Okalik warns of lawsuit over shrimp quota
DFO minister says criticism based on “misunderstanding”
Paul Okalik, the premier of Nunavut, says the federal government’s allocation of 1,044 metric tonnes worth of shrimp quota to non-Nunavut fishermen is unacceptable, and that Nunavut is considering a lawsuit to increase Nunavut’s share.
Of the 2,100-metric-tonne increase for Zone 1, or Davis Strait, announced on May 26, Nunavut gets 1,083 MT, only 51 per cent of it – bringing the territory’s total allowable catch to just over 4,500 MT.
The remaining 1,044 MT goes to Atlantic fishermen and Nunavik’s Makivik Corp.
Nunavut stakeholders expected to get 100 per cent of the 2,100-MT increase.
“[The] decision has set us back our potential fishing industry,” Okalik said.
More shrimp means more jobs and money for Nunavummiut.
“We don’t have much mineral potential, we don’t have trees to harvest. It’s unfortunate we are continually deprived of our potential benefits for residents. Taking legal action is an option we’ll be looking at. We’ve been trying to work with the [federal] government but it does not appear to have had an effect,” Okalik said.
The decision, by Robert Thibault, the minister of fisheries and oceans, is a blow to members of the Nunavut Fisheries Working Group, made up of Nunavut Tunngavik Inc., the Nunavut Wildlife Management Board, and the Department of Sustainable Development.
Raymond Ningeocheak, NTI’s second vice-president, issued a statement vehemently opposing Thibault’s announcement.
“It might benefit those with no cod left to catch, but it comes at the expense of Inuit trying to develop their own shrimp fishery,” said Ningeocheak.
The decision is consistent with the federal government’s past practice of restricting access by Nunavut shrimp fishing interests in waters adjacent to Nunavut, said Ben Kovic, the chairperson of the NWMB.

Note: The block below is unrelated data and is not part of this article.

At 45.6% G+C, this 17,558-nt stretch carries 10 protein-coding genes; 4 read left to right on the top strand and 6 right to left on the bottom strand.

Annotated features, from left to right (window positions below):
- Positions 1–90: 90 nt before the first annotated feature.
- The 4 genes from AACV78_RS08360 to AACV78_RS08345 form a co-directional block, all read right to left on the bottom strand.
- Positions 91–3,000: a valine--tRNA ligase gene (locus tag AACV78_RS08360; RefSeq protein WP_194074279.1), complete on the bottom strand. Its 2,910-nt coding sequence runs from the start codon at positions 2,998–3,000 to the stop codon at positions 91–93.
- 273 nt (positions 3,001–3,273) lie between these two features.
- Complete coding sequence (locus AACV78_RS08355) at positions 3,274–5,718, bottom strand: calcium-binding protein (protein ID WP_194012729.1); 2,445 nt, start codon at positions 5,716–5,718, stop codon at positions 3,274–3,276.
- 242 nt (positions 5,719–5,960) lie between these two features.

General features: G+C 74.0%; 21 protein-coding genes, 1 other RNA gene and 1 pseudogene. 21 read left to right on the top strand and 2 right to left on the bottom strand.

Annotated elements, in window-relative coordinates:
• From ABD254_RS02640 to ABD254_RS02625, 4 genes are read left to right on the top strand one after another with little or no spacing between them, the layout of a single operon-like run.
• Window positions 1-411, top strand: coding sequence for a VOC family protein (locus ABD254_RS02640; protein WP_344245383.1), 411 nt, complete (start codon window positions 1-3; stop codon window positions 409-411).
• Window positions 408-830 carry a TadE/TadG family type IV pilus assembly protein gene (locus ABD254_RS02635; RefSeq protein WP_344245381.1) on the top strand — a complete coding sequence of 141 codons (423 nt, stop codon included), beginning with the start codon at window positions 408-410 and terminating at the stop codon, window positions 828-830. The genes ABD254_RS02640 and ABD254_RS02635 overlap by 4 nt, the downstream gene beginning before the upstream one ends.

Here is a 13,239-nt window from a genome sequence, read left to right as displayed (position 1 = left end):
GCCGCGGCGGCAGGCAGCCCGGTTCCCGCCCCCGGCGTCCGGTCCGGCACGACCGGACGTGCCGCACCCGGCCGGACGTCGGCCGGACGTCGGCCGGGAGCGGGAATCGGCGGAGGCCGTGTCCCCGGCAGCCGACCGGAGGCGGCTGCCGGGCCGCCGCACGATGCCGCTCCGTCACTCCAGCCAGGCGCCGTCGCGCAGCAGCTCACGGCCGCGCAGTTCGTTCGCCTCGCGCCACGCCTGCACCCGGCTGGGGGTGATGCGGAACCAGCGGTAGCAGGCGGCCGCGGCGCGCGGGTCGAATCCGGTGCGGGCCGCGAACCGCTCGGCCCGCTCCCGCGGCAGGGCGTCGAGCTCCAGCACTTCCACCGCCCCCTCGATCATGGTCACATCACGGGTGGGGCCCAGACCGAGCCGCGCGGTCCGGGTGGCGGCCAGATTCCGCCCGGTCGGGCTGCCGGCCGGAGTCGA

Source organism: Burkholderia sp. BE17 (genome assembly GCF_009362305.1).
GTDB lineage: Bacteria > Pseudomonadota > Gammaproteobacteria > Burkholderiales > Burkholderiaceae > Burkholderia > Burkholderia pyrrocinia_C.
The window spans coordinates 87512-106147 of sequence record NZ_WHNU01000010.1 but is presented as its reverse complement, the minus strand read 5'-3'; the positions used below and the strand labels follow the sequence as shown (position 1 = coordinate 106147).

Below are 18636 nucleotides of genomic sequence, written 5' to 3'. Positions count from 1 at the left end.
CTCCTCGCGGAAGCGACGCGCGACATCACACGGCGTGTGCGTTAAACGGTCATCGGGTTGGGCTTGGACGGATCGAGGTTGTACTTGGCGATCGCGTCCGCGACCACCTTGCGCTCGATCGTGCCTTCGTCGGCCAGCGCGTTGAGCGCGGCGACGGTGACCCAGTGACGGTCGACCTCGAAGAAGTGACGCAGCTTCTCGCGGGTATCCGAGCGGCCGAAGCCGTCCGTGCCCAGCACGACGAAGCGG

“It is particularly disappointing, because Nunavut had been led to believe things were about to change,” Kovic said.
“Shocked and stunned” is how Carey Bonnell, manager of fisheries for the Nunavut government, described the effect of Thibault’s announcement.
Adding insult to injury, Bonnell said, Thibault endorsed a report six months ago by the Independent Panel on Access Criteria recommending that Nunavut get 100 per cent of any future quota increases.
“No additional access should be granted to non-Nunavut interests in waters adjacent to Nunavut until the territory has achieved access to a major share of its adjacent fishery resources,” the report says.
In a telephone interview, Thibault said Nunavut’s criticism of his decision is based on “a misunderstanding.”
“There is a distinction between access and allocation. Under the IPAC it was understood that allocations continue to be distributed to people who already have access,” he said.
In other words, Atlantic and foreign vessels that already fish in Nunavut waters will, with DFO’s approval, continue to do so.
Thibault’s decision is not reversible.
“What’s important to understand is there is potential for additional allocations to Nunavut in future years. You have to look at the full picture. The new science quota could mean more increases in the future in which Nunavut would be the primary beneficiary,” Thibault said.
Thibault said he plans to visit Nunavut this year, as part of a tour of the territories.
Okalik anxiously awaits the minister’s arrival. “I look forward to hosting and educating him first-hand,” Okalik said.
Also lending a voice in support of Nunavut was Peter Stoffer, the House of Commons fisheries critic for the New Democratic Party.
“The minister has made an uninformed and ad hoc decision to patch up the damage he did to the cod fishery. The whole thing stinks to high heaven,” Stoffer said.